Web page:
Academic journal article Boston College Journal of Law & Social Justice

The "Nixon Sabotage": The Political Origins of the Equal Protection Challenge to the Voting Rights Act

Academic journal article Boston College Journal of Law & Social Justice

The "Nixon Sabotage": The Political Origins of the Equal Protection Challenge to the Voting Rights Act

Article excerpt

Abstract: Critics of the Voting Rights Act argue that the anti-discrimination law requires states to engage in unconstitutional discrimination, as state decisionmakers must be conscious of race in order to ensure that voting policies do not weaken minority representation. This argument relies on the idea that subjective racial motivation is the essence of unconstitutional discrimination (even if benevolent, or to promote racial inclusion). The conventional understanding among constitutional scholars is that this "search for the bigoted decisionmaker" developed in employment and housing discrimination decisions between 1976 and 1979. Previous accounts have not recognized the role that the 1971 school desegregation decision of Swann v. Charlotte-Mecklenburg Board of Education played in laying the foundations for this definition of unconstitutional discrimination. Swann is important because it vividly illustrates how the elected branches gave traction to the present definition of unconstitutional discrimination. The justices' archives reveal the Swann Court's uncertainty about focusing on the racial motives of present authorities as the basis for finding unconstitutional discrimination, and that a narrow majority preferred a draftof the opinion that eschewed this approach. Yet all justices acquiesced to Chief Justice Burger's self-assigned opinion, which emphasized subjective racial motives as the core of unconstitutional discrimination, and as Justice Douglas described it, "wr[ote] President Nixon's view . . . into the law." The justices did so because they perceived unanimity as necessary for compliance in the face of both political branches objecting to judicial authority in the area of school desegregation. Swann demonstrates how the view of unconstitutional discrimination that centers on racial motives first gained traction out of deference to political branches calling for limits on judicial policymaking. This concern that animated defining unconstitutional discrimination in terms of racial motives-judges making social policy under the guise of constitutional remedies-does not apply in the current challenge to the Voting Rights Act, when the Court is asked to extend the racial-motives limitation, forged in deference to elected officials, to restrict the ways that elected officials have chosen to address discrimination.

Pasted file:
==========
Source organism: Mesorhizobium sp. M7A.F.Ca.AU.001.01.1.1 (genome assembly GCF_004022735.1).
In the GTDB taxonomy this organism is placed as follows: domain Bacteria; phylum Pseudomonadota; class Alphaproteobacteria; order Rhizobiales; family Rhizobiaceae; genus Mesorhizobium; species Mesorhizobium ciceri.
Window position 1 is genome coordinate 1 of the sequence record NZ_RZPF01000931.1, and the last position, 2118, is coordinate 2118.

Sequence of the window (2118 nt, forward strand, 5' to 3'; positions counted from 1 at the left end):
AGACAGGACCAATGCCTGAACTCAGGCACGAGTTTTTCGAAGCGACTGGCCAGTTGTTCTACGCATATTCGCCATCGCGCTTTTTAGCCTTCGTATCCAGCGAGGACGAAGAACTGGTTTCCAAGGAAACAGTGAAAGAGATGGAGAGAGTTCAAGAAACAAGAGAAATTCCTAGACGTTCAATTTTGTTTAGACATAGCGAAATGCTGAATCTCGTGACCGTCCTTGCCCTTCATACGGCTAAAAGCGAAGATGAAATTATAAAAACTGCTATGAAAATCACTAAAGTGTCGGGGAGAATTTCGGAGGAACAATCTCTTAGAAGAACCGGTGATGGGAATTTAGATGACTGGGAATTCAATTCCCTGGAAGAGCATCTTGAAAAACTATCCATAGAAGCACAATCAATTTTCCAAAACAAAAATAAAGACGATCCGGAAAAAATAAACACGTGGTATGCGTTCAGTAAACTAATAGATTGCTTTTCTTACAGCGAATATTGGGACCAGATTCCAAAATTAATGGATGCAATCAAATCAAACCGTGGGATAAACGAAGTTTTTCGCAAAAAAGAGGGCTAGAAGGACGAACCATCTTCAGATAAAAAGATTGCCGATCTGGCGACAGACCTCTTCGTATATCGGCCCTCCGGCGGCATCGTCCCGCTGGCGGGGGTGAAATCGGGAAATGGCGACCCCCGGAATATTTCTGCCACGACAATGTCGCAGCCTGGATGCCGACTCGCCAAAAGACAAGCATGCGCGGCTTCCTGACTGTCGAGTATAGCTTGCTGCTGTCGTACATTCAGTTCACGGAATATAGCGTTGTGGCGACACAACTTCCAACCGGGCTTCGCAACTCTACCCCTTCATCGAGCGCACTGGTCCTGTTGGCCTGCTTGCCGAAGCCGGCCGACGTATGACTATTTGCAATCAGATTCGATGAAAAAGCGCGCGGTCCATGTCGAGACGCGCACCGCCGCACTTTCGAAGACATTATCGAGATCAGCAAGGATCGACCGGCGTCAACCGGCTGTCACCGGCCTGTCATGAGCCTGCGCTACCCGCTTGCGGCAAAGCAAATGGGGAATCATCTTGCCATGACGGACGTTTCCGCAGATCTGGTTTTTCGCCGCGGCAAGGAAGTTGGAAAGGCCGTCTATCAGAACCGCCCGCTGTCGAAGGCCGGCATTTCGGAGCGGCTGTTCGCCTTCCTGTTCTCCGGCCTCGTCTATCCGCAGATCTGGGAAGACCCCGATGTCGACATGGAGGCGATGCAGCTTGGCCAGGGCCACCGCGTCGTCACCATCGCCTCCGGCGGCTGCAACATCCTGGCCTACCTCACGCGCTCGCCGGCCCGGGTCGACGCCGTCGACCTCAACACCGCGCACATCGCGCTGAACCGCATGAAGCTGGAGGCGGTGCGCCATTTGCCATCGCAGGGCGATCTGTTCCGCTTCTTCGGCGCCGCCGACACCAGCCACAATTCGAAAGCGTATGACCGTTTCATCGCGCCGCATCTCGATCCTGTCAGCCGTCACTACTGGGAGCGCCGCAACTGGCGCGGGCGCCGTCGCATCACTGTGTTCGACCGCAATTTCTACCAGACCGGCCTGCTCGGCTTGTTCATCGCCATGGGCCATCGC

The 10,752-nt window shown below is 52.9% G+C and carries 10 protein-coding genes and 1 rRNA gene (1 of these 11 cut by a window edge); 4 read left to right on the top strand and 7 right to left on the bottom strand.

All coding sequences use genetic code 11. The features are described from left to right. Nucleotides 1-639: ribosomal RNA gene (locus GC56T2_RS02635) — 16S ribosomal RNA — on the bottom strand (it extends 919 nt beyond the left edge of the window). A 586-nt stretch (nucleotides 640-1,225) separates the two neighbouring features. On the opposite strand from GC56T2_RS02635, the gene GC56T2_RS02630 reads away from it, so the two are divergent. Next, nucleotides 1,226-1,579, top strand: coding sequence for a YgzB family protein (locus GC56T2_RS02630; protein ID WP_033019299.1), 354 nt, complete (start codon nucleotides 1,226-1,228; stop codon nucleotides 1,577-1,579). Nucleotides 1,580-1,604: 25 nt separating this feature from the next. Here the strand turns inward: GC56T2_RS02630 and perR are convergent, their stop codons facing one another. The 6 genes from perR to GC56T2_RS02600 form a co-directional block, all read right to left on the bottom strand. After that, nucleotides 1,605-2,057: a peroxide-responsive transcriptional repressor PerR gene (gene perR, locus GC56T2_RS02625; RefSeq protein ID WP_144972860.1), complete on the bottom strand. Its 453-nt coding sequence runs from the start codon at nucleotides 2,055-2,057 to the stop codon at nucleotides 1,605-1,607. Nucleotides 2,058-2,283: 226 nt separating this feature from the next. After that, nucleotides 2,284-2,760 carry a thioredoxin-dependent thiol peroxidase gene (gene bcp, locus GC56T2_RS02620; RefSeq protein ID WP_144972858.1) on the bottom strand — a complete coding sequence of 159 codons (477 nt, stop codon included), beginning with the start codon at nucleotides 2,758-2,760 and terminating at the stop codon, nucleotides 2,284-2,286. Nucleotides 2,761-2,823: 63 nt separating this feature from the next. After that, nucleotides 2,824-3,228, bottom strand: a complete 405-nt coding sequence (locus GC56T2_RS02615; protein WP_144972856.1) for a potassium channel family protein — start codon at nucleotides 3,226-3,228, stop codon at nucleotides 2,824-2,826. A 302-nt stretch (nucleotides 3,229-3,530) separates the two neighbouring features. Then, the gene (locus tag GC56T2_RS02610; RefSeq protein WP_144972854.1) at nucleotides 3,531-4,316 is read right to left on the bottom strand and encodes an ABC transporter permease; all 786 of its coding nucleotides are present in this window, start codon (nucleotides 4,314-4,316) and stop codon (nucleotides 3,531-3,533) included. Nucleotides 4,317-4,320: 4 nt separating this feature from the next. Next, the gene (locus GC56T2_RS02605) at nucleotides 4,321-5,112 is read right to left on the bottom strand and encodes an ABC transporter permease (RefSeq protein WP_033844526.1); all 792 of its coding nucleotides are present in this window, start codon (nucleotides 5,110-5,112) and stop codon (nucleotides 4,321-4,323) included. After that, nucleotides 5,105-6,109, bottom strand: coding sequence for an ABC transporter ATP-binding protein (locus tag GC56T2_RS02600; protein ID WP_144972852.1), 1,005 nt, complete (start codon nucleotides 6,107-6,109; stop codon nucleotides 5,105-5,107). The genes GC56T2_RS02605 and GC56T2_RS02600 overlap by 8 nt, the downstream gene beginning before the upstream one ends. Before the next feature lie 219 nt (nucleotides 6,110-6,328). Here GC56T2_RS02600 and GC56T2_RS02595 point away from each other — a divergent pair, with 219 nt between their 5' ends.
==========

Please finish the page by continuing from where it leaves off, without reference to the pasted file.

Introduction

Critics of the Voting Rights Act argue that the anti-discrimination law, designed to eliminate racial discrimination in voting, requires states to engage in unconstitutional discrimination.1 This conflict arises from the contemporary view that racial motivation is the essence of constitutionally prohibited discrimination. Under this view, policies that effectively exclude members of one race-school zoning that reinforces neighborhood segregation, voter identification laws that disproportionately keep Hispanic voters away from the polls, and "verbal skills" tests that systematically disfavor black job applicants-are constitutionally permissible if the burden on racial groups is apparent but not intended, or incidental.2 And the corollary of this focus on racial motives as the essential characteristic of unconstitutional discrimination is that racial motivation designed to include, rather than exclude, members of different races is also claimed to be suspect as unconstitutional discrimination.

Although the Constitution does not prohibit unintended racial discrimination, Congress has chosen to address such discrimination through Title VII of the Civil Rights Act, which prohibits employment criteria that tend to exclude applicants of a particular race, and Section 5 of the Voting Rights Act, which prohibits covered states from changing their voting policies in ways that effectively weaken a minority group's ability to elect its preferred candidate.3 As these public policies are threatened by the understanding that any form of racial motivation is unconstitutional, I aim to illustrate how this understanding gained traction out of deference to political pressure. …

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